By Ray Stern
By Ray Stern
By New Times
By Amy Silverman
By Stephen Lemons
By Stephen Lemons
By Monica Alonzo
By Chris Parker
I feel naughty about my respect for Evan Mecham, so I'm badly conflicted when I see him walking toward me through the Capitol Mall between the Arizona House and Senate buildings.
Should I scold him for the Bircher-right idiocy he helped galvanize in Arizona over the last half a century, or should I vomit my respect for his lifelong steadfastness to his ideals and his uncanny ability to mount big wins and near wins against good odds?
I mean, besides stealing the governor's office (when he started his campaign, pollsters said he could muster only 5 percent of the vote), he's the guy who came within a couple of thousand votes of beating the Father of Arizona, Carl Hayden, in the U.S. Senate race of 1962. That's like coming down to a chad count against Yahweh in the race for supreme deity.
This is by far the most interesting visit to the Capitol since my asshole editor asked me to "keep tabs on the Legislature" this general session.
Monumental session, he said. What will legislators do to fight our $1 billion budget shortfall?
I could have telegraphed this one in. The Republicans will try to cut all the regulators, who are mostly Democrats, while the Democrats will try to borrow money to keep the regulators in place to protect us from all the Republicans.
"No, Bob. Go down there. Watch the show."
So I did. And if I have to read one more lunatic bill written by Representative Russell Pearce, if I have to watch one more tax loophole get slipped in by one more thief, if I have to hear one more cute cowboy quip from House Speaker and grandson-of-a-polygamist Jake "The Breeder Snake" Flake, I will douse myself with alternative fuels and have a self-immolation party right there between these House and Senate buildings.
My silent rage, mixed with watching this impeached icon of radical conservatism pass between these two legislative edifices, inspired the most delightful idea:
Hey, what would Evan Mecham think about a unicameral Legislature in Arizona?
There's the House of Representatives, the infamous home of nuts and dim bulbs, there to his left. What if we shuttered the dang thing?
Mecham has been railing about Big Government since his days in the state Senate back in the 1950s. There is no bigger symbol of Big Government than the big number of worthless government teat-suckers in the Arizona House.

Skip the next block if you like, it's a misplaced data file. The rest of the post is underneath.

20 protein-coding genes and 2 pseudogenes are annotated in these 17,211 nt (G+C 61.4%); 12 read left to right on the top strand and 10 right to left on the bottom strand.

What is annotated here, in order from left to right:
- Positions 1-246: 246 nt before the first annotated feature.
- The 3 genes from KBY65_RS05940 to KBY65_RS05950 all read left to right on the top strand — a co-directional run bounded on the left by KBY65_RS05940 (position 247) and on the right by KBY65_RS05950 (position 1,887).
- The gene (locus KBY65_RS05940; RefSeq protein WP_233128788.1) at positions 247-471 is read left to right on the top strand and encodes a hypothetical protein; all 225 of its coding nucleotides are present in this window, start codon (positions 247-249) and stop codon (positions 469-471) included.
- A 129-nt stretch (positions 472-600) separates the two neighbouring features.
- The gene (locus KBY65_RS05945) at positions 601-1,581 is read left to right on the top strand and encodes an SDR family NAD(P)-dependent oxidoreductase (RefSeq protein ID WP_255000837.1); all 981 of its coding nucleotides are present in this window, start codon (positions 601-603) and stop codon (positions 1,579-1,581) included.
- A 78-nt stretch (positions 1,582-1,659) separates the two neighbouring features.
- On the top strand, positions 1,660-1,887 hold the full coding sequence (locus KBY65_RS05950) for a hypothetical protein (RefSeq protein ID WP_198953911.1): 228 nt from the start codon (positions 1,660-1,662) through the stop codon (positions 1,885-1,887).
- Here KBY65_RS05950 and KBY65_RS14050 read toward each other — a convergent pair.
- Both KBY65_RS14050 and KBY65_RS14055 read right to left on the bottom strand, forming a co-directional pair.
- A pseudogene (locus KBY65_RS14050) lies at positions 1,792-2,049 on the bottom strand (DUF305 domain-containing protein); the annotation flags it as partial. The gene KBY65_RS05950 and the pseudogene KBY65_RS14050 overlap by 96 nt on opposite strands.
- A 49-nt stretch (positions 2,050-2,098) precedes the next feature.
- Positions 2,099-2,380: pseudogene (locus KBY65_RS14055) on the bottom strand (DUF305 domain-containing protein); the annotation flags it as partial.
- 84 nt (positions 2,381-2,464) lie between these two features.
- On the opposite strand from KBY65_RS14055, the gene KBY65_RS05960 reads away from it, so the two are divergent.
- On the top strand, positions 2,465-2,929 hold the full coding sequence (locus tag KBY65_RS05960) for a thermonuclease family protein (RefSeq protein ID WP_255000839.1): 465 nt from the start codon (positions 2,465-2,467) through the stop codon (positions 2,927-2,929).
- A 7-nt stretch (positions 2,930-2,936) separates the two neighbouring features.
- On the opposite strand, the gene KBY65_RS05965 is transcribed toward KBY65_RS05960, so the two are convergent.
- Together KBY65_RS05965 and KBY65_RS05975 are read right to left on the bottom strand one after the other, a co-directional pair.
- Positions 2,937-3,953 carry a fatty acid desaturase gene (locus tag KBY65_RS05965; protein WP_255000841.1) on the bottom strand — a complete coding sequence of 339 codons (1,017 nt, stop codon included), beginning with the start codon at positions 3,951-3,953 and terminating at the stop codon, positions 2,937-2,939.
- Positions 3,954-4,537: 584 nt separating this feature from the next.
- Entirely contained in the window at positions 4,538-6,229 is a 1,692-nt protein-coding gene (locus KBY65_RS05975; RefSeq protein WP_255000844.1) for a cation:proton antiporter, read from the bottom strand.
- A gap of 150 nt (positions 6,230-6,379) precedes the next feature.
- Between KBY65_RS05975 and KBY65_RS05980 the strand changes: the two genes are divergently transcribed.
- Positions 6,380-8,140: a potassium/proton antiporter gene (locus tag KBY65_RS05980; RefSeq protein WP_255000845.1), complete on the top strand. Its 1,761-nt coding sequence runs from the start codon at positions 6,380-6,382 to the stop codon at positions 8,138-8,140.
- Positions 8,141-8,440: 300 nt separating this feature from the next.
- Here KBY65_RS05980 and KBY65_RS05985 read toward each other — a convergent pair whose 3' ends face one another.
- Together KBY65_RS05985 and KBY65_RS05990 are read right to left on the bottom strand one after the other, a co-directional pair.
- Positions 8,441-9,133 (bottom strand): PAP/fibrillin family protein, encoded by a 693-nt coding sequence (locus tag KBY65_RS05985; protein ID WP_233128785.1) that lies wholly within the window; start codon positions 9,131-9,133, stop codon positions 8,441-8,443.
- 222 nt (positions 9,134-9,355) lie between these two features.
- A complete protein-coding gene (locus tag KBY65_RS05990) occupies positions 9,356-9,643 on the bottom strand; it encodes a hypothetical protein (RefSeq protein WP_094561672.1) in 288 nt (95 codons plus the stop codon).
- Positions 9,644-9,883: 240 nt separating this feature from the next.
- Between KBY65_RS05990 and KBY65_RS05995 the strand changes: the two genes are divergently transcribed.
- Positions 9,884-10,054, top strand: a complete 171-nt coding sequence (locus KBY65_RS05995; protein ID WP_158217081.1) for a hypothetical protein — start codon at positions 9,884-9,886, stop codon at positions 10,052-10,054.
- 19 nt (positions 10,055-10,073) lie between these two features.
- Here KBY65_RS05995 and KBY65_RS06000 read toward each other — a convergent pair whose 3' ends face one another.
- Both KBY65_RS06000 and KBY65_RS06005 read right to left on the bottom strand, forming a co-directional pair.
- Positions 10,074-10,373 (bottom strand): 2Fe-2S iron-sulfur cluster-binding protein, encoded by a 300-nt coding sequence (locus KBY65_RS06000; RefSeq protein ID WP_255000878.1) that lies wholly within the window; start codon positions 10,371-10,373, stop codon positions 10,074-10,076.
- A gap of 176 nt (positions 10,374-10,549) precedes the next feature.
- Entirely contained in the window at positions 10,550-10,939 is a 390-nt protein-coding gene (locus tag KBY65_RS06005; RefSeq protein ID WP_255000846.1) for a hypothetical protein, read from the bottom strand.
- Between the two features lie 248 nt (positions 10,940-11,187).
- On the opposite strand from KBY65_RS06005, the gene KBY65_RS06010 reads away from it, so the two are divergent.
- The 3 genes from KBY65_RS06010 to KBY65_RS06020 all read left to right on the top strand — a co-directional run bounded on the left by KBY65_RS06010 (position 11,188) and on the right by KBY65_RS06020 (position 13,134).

Why get rid of the House over the Senate?
For starters, it costs us $12 million a year while the Senate costs $6 million.
But the House costs more because it has more people and needs more peripheral people to move the mounds of defiled paper generated by, uh, Rhodes scholars like Representative Chuck Gray, who wanted weapons permits issued for a lifetime; John Allen, who wanted car dealerships to close on Sunday; and Gary Pierce and Andy Biggs and, well, name just about anybody else.
Grammar question: Must one capitalize all the letters in AzScam?
The savings would compound. Fewer tax loopholes would sneak through. No House and Senate joint committees, where so much of the behind-doors chicanery takes place. Over time, the savings would cascade into the billions.
And just think, Senate president Skippy (he's so dull that I can't bring myself to look up his last name) could oversee the new unicameral body, freeing up Speaker Flake to return to Flakeville up in Flake County and open the Flake Memorial Sperm Bank so Arizona could have even more Flakes.
I dream this big dream while waiting in front of the old Capitol building with Jack August, Arizona's best political historian who is three chapters into his biography of Mecham. I've been invited to tag along as the former gov searches the state archives for documents regarding his impeachment proceedings.
After a few niceties, I just toss out the big question:
"Hey, Governor Mecham, what do you think about closing one of the houses of the Arizona Legislature? You know, to save costs. To cut the idiot factor in half. To streamline."
"Hmmm," he says. "I've got to admit I have never given it much thought."
At first, I'm deflated. Later, though, as we casually talk about Arizona history, about how Mecham beat the crap out of Hayden for being a CAP-crazed, Roosevelt-loving socialist, about how he accused everybody in government of stealing from the general fund candy jar, I realize a simple truth:
There are many good ideas that have not been given much thought by Evan Mecham.
Jack August likes my unicameral idea. He says it would be more like arena football instead of Cardinals football.
I return to the office excited. "I'm going to propose a unicameral in my next column." My editor yawns, saying, "Is anybody actually proposing this?" And I say, "No, unless I'm included in anybody.'" And he says, "No, you're not." And I say, "Whatever!" and then tell him that it's a great idea and that great ideas don't come from these dopey legislative types and obviously not from him either because he's a California bicameral piece of tofu crap and not a fine piece of Nebraska unicameral beef like me. He says, "Whatever!"